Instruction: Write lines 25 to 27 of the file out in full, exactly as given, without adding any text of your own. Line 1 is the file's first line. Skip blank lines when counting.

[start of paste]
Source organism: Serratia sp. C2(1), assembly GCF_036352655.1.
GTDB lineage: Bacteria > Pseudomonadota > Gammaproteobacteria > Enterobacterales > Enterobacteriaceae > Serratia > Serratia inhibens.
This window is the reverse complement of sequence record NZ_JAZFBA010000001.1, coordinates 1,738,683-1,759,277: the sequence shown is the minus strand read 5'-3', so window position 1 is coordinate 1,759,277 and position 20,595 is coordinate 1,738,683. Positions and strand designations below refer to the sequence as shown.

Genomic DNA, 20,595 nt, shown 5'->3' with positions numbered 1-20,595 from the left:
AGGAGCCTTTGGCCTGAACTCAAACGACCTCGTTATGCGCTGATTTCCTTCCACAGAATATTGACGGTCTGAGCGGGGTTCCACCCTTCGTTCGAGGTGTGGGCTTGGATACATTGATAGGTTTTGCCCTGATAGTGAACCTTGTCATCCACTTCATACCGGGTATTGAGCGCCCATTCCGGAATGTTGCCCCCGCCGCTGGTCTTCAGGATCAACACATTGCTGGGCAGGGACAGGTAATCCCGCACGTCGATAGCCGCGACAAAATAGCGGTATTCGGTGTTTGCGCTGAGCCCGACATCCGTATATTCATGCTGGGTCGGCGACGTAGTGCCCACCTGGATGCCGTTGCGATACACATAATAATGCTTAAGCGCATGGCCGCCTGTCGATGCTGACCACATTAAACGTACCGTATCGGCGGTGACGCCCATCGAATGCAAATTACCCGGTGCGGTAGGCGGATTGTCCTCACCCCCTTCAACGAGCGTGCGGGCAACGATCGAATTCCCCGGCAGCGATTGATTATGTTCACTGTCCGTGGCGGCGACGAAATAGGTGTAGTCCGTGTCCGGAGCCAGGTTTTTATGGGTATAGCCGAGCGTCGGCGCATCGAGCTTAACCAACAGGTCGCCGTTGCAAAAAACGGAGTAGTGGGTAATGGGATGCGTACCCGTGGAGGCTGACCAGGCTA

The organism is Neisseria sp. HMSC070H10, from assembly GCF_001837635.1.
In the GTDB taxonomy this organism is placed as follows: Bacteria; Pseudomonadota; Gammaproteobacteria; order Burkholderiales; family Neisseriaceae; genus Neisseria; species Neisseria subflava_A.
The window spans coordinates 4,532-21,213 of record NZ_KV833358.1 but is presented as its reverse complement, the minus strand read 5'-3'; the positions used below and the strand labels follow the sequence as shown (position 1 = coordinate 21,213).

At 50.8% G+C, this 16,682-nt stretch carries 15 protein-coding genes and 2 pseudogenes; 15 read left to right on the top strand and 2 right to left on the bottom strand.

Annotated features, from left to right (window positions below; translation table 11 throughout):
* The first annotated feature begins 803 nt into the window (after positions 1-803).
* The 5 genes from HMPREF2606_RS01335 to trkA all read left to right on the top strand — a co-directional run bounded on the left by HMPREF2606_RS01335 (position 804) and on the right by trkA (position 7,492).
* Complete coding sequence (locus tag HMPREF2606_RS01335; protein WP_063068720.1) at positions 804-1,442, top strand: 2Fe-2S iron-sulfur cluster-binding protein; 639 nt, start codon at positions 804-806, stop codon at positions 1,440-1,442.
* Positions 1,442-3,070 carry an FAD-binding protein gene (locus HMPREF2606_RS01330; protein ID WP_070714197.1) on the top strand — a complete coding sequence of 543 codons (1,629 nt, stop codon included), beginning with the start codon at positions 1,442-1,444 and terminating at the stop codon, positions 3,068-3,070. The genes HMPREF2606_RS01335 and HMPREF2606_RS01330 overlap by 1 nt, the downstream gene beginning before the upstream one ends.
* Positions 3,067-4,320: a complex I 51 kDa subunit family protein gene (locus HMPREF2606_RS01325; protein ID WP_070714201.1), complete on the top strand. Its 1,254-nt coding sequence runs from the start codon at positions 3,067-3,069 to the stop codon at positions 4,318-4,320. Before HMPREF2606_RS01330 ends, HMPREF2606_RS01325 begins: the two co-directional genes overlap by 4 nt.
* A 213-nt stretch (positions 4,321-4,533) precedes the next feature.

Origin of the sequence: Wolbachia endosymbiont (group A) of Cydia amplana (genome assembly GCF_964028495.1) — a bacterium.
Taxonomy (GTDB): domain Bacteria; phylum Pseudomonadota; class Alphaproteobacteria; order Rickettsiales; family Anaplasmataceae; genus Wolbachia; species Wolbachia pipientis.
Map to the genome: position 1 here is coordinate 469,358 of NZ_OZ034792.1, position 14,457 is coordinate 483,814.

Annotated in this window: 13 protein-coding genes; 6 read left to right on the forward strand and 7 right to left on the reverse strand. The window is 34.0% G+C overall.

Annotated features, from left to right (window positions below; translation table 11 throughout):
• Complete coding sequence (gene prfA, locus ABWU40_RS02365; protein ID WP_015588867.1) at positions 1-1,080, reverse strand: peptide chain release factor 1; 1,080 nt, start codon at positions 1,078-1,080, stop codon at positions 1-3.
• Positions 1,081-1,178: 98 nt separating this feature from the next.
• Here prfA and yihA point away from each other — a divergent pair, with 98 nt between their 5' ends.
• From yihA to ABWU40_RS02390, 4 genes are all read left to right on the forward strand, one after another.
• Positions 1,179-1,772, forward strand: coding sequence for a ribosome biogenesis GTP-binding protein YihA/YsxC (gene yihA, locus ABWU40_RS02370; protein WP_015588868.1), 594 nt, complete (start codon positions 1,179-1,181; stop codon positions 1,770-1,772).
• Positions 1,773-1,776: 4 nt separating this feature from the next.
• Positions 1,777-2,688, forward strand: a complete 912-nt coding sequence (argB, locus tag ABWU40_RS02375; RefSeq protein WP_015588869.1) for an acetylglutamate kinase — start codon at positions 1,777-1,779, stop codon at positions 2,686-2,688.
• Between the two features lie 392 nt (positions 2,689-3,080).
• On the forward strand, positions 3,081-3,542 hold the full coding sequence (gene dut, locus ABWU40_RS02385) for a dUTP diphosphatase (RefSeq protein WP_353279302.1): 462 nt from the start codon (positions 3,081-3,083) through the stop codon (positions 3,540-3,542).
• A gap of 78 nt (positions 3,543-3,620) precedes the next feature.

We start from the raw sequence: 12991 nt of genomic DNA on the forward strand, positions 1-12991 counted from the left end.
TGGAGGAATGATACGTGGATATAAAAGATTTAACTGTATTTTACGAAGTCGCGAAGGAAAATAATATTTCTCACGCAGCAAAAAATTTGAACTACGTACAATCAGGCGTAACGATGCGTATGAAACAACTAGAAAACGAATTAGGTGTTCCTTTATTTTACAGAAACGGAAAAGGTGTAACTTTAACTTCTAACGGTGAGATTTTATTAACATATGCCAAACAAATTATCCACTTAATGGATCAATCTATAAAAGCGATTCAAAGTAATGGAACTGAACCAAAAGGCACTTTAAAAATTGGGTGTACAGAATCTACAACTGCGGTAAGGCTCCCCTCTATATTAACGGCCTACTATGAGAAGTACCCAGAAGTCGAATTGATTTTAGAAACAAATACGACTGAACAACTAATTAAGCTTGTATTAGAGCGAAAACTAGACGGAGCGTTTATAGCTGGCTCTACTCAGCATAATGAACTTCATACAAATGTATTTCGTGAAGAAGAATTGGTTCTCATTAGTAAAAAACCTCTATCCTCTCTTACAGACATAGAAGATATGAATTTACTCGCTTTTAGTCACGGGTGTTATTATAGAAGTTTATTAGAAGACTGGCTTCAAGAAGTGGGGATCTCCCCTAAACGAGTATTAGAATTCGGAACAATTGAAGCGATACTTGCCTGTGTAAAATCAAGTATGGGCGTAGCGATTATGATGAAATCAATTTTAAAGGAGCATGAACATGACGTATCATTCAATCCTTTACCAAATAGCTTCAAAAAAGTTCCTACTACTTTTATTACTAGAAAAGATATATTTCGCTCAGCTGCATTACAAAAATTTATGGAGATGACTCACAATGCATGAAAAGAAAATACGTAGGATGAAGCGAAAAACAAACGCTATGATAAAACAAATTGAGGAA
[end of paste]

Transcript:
• From yihA to ABWU40_RS02390, 4 genes are all read left to right on the forward strand, one after another.
• Positions 1,179-1,772, forward strand: coding sequence for a ribosome biogenesis GTP-binding protein YihA/YsxC (gene yihA, locus ABWU40_RS02370; protein WP_015588868.1), 594 nt, complete (start codon positions 1,179-1,181; stop codon positions 1,770-1,772).
• Positions 1,773-1,776: 4 nt separating this feature from the next.